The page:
To make a distinction between children on the verge of puberty and grown adults when it comes to sex reassignment is not “anti-trans.” It’s about getting a diagnosis right — with a patient who can meaningfully consent to a non-essential procedure. You can support Ukraine’s defense against invasion while not favoring a destabilizing regime change in Russia. We can better confront and acknowledge the deep and pervasive brutality against African-Americans in the last four hundred years; but we don’t have to define America by this original sin, or regard it as a permanent state of affairs.
A liberal democracy is a place where these distinctions can be made, compromises can be forged, and tribal loyalty can be qualified by reality. As it slips away, with the Trump right and the woke left offering us non-negotiable, Manichean views of the world, we can fret and panic and worry.
Or we can start saying “yes, but” more often. And mean it.
(Note to readers: This is an excerpt of The Weekly Dish. If you’re already a subscriber, click here to read the full version. This week’s issue also includes: a discussion with Lee Fang on the tensions within the left between class and identity; dissents over a variety of pod episodes and columns; eight notable quotes from the week in news; 19 links to Substack pieces we recommend; a Mental Health Break from Louis CK; window views from San Francisco and Alaska; and, of course, the results of the View From Your Window contest — with a new challenge. Subscribe for the full Dish experience!)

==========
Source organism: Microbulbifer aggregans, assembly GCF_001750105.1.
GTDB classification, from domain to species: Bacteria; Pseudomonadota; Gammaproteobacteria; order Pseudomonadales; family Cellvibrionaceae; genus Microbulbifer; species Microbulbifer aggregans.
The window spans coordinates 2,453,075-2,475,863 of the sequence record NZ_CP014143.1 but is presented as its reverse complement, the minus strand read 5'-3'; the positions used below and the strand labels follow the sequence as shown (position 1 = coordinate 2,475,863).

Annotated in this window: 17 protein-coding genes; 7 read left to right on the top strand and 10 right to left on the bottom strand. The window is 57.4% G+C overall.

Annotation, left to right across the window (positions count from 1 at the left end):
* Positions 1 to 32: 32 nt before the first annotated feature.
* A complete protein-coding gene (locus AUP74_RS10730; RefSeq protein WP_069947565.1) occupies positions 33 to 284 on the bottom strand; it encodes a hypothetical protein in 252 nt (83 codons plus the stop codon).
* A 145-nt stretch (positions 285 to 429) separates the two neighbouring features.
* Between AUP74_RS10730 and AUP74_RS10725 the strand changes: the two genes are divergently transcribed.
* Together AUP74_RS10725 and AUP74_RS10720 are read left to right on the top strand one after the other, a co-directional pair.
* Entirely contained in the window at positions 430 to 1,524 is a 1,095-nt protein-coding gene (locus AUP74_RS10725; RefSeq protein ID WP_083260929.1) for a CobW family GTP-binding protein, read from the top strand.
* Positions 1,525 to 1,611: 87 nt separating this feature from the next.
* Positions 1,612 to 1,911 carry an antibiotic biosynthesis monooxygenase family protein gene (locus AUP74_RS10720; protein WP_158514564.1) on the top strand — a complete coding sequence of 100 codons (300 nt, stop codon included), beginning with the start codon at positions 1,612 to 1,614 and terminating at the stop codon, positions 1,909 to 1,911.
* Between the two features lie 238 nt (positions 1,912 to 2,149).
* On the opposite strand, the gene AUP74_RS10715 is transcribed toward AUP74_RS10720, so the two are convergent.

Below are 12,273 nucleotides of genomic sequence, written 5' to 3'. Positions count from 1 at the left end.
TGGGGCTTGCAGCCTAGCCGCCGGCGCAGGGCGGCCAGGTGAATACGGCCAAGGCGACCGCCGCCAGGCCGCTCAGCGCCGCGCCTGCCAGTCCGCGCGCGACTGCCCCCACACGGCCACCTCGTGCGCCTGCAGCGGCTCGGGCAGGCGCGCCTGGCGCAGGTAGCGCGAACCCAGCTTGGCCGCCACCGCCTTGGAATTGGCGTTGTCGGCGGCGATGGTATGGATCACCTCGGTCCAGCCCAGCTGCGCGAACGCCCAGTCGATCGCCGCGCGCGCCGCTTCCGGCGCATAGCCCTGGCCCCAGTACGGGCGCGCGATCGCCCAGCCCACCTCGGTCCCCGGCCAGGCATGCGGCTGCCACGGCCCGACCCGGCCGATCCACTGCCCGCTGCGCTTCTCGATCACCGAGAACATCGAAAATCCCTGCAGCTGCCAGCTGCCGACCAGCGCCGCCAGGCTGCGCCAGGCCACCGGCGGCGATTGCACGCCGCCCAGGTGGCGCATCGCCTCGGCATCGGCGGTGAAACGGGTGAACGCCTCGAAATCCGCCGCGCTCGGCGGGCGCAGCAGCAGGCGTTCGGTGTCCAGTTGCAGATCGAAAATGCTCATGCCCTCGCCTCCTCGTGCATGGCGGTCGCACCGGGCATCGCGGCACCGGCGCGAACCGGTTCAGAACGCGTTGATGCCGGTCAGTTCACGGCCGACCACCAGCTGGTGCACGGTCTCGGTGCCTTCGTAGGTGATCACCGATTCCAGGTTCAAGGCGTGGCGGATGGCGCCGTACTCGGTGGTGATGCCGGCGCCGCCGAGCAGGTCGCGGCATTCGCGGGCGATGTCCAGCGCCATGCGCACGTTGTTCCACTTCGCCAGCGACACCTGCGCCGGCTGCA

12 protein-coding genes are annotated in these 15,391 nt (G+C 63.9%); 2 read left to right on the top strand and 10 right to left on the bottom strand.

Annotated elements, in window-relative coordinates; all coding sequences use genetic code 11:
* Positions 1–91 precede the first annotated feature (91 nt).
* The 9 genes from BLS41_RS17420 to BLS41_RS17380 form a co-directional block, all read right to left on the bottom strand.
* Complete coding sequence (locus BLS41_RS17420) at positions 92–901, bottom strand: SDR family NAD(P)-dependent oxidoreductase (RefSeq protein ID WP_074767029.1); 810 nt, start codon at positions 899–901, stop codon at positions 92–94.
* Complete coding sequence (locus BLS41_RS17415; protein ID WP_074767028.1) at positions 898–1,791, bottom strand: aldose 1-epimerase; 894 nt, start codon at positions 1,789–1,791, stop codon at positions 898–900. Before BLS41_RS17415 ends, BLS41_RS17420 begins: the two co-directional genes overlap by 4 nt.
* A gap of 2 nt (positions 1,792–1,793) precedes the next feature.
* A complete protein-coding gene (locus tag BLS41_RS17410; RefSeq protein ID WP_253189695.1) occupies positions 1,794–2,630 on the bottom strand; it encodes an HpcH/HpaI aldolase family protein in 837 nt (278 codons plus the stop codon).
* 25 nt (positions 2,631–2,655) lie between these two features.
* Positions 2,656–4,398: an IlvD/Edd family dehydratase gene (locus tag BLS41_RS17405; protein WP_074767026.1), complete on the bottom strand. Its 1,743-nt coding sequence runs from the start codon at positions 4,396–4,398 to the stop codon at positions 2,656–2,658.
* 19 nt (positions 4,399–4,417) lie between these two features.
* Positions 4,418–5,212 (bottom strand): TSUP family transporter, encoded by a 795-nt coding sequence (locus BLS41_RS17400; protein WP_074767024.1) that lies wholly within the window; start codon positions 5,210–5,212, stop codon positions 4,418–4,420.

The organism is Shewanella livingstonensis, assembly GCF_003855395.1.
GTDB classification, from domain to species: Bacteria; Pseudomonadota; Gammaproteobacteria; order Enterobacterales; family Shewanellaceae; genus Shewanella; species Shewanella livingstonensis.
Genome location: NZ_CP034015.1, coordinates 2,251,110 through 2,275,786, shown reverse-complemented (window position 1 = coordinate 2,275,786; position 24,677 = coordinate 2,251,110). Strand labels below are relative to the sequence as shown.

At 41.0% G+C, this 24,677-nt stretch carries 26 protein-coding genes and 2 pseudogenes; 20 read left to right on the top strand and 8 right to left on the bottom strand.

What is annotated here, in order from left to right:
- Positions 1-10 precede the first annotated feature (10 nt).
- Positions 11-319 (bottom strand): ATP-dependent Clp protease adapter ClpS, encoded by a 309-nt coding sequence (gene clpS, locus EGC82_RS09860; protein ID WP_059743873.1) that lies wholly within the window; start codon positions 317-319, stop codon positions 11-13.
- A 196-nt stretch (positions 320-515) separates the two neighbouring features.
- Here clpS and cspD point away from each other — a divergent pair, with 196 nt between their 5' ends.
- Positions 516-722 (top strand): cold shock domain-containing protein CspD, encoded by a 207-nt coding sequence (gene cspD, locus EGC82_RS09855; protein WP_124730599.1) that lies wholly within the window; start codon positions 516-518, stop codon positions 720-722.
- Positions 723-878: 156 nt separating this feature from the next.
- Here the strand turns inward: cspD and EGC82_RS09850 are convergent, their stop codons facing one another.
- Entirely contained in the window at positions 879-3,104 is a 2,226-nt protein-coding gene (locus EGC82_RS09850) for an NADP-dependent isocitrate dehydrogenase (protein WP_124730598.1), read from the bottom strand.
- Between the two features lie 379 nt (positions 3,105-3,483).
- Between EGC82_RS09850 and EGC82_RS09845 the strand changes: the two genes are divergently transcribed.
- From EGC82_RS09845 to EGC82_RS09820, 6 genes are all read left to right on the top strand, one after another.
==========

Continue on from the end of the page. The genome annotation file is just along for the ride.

As our annual renewal period winds down, a paid subscriber sends a thoughtful note:
Last year I turned 70, and I’ve had a lifetime’s worth of health issues (both physical and emotional) crammed into the last ten months. This experience has made me mindful of what I appreciate, and I appreciate you a lot, Andrew, and your stellar colleague, Chris.
I frequently disagree with the Dish, but I admire its commitment to bone-deep honesty and openness. As a scholar who worked in local and state government most of my life, I fear confirmation bias above all things, and the Dish is my main corrective for that. And as a person whose professional expertise (legal editing) is often rejected these days by both major parties as mere nitpicking, both the Dish and the VFYW contest suit me down to the ground.
New On The Dishcast: Lee Fang
Lee is an investigative journalist. He was a long-time reporter at The Intercept, and in late 2022 he was one of the recipients of the Twitter Files. He left the MSM this year to launch his own substack at leefang.com.
Listen to the episode here. There you can find two clips of our convo — on how wokeness hurts poor communities, and the unsung successes of the Biden administration. That link also takes you to commentary on last week’s episode with Matt Lewis on “filthy rich politicians,” as well as a variety of pod dissents and other emails.
Browse the Dishcast archive for another conversation you might enjoy (the first 102 episodes are free in their entirety — subscribe to get everything else). Coming up: Josh Barro defending the Biden administration, Michael Moynihan on Oppenheimer and commies, and Vivek Ramaswamy on his vision for America. Please send any guest recs and pod dissent to email@example.com.
Dissent Of The Week: Not The Only One
A reader writes:
A minor point, Andrew, but while it’s true that you had a much loftier post than many of us, you were hardly “the only openly gay journalist in DC” in the late ‘80s and early ‘90s. There were a lot of us in the broadcast and print worlds who were also unwilling to stay in the closet just so we could work in the field. I was an NPR news unit producer, and there were several on staff at various levels. Surely you must have run into a few of us at the various watering holes on P Street back in the day.